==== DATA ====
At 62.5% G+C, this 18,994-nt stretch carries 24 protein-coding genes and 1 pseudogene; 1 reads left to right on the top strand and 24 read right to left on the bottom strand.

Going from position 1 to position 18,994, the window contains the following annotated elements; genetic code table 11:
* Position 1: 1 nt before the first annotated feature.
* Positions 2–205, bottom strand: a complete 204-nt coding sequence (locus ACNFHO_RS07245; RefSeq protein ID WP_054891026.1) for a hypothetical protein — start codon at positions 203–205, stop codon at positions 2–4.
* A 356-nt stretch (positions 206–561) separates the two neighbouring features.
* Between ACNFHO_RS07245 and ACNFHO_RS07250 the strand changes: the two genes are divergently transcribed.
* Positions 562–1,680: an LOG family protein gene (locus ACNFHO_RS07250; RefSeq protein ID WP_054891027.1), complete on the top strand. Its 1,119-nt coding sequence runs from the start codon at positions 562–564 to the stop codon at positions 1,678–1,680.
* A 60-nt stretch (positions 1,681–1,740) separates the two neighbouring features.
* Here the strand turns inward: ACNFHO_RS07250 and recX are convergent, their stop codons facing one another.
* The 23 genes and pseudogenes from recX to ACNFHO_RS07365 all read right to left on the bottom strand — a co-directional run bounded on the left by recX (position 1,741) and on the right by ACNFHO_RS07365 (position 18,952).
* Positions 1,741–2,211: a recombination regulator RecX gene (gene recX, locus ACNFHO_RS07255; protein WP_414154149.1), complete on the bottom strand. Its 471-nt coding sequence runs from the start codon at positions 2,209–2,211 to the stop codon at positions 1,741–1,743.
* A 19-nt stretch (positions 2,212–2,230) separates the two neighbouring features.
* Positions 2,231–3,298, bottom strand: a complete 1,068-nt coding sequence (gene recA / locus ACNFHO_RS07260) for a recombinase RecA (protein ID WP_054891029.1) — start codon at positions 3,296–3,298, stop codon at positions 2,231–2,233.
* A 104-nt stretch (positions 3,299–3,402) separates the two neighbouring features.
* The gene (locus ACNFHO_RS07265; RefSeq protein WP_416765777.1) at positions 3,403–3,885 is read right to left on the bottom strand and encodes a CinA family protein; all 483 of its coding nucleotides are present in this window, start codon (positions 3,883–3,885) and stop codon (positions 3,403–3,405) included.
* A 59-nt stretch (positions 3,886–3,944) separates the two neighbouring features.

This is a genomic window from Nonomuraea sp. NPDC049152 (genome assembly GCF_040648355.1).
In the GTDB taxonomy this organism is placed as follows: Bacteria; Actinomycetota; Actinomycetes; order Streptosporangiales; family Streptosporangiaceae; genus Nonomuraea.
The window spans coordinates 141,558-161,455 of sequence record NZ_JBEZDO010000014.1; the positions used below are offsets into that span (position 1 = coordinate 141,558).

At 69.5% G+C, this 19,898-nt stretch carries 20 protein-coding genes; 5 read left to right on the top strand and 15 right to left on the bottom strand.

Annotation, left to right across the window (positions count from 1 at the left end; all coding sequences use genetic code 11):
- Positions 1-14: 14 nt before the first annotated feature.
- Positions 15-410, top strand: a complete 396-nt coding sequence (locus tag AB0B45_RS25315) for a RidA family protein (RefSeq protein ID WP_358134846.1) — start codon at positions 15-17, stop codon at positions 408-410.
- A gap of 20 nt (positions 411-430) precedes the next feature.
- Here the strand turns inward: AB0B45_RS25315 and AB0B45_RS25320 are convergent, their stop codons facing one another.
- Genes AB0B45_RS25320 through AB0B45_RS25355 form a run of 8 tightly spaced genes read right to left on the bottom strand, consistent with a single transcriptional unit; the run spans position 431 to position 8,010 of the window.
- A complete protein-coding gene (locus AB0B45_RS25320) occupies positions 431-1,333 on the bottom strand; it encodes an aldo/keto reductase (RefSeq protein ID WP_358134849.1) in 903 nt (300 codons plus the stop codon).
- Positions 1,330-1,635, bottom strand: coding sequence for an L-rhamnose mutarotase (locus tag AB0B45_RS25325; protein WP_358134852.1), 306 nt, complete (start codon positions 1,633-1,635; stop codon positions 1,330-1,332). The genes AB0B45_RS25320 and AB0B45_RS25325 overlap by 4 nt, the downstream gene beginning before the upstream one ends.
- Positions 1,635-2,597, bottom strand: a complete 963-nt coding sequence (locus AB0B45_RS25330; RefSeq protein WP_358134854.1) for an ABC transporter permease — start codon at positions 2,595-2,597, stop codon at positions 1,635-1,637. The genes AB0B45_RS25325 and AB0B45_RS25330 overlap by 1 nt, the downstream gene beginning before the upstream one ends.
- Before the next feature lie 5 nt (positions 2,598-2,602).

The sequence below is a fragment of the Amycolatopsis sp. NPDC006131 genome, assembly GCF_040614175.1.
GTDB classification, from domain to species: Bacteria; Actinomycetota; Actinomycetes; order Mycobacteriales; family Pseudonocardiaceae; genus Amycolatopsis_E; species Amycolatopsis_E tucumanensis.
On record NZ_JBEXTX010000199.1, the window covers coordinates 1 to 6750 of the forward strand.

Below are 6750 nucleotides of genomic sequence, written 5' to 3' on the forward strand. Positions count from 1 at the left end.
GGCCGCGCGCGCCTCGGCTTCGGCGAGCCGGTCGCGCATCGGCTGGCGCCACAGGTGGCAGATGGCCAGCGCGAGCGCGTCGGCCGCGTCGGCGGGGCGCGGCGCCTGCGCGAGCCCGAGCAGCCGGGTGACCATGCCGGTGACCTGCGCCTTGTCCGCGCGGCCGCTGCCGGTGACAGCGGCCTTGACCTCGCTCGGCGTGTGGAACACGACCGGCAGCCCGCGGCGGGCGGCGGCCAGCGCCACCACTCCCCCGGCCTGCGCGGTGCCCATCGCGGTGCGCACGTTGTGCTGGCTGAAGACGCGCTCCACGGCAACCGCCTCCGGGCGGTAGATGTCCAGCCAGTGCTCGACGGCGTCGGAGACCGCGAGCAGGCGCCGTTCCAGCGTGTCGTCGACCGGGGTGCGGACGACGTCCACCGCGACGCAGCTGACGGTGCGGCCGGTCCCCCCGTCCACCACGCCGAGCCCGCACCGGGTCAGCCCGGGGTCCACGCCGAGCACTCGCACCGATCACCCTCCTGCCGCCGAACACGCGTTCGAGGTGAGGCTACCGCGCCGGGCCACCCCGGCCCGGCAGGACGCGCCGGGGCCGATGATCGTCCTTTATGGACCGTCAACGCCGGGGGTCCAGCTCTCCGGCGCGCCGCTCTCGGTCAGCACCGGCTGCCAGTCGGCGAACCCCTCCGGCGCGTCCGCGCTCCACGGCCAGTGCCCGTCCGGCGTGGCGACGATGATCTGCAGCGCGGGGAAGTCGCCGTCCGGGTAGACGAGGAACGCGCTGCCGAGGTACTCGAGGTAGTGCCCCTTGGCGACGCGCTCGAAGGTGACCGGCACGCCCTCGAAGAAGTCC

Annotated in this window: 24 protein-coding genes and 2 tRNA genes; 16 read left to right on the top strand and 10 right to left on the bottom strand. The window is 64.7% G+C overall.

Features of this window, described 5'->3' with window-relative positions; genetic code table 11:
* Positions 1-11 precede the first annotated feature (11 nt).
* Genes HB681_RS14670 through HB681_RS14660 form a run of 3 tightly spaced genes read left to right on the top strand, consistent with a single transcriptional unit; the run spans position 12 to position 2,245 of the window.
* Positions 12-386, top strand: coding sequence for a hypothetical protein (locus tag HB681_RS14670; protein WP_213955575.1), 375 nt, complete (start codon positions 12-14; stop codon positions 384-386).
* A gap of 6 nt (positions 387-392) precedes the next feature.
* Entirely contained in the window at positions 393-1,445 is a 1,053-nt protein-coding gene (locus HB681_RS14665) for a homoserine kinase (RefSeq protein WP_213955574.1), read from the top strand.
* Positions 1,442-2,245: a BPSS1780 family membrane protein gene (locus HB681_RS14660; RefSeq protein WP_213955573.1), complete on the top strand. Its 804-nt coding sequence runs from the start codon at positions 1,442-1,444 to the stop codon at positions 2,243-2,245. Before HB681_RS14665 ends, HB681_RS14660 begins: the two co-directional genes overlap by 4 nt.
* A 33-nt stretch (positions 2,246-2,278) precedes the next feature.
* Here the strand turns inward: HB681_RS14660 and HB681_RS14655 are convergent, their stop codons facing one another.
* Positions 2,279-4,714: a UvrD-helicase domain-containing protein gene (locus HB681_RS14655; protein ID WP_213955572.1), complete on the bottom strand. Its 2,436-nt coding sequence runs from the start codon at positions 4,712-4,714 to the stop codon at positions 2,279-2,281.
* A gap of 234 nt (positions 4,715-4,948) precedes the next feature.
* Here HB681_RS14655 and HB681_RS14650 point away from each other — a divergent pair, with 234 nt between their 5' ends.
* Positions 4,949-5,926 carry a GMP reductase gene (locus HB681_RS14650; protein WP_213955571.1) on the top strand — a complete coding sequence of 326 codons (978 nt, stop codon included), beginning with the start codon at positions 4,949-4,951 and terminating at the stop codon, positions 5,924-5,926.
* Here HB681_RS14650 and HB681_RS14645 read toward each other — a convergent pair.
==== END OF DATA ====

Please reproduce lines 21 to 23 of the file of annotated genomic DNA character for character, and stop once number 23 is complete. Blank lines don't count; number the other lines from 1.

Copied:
Annotation, left to right across the window (positions count from 1 at the left end; all coding sequences use genetic code 11):
- Positions 1-14: 14 nt before the first annotated feature.
- Positions 15-410, top strand: a complete 396-nt coding sequence (locus tag AB0B45_RS25315) for a RidA family protein (RefSeq protein ID WP_358134846.1) — start codon at positions 15-17, stop codon at positions 408-410.